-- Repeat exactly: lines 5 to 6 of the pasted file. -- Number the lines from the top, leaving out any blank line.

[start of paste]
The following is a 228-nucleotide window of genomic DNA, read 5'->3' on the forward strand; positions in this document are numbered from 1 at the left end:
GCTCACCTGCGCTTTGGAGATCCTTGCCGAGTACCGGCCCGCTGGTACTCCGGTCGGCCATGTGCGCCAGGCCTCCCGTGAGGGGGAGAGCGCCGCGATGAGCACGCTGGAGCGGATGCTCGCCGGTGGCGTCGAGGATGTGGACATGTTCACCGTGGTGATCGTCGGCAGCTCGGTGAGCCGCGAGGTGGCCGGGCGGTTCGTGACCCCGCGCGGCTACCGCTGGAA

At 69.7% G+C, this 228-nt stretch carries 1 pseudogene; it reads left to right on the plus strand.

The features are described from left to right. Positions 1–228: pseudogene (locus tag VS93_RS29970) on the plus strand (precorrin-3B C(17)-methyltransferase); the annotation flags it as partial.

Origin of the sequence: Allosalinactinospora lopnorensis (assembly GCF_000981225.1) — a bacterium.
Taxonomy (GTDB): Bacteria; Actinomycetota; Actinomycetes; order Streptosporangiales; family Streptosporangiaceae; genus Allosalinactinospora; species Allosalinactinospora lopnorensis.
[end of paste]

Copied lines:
Origin of the sequence: Allosalinactinospora lopnorensis (assembly GCF_000981225.1) — a bacterium.
Taxonomy (GTDB): Bacteria; Actinomycetota; Actinomycetes; order Streptosporangiales; family Streptosporangiaceae; genus Allosalinactinospora; species Allosalinactinospora lopnorensis.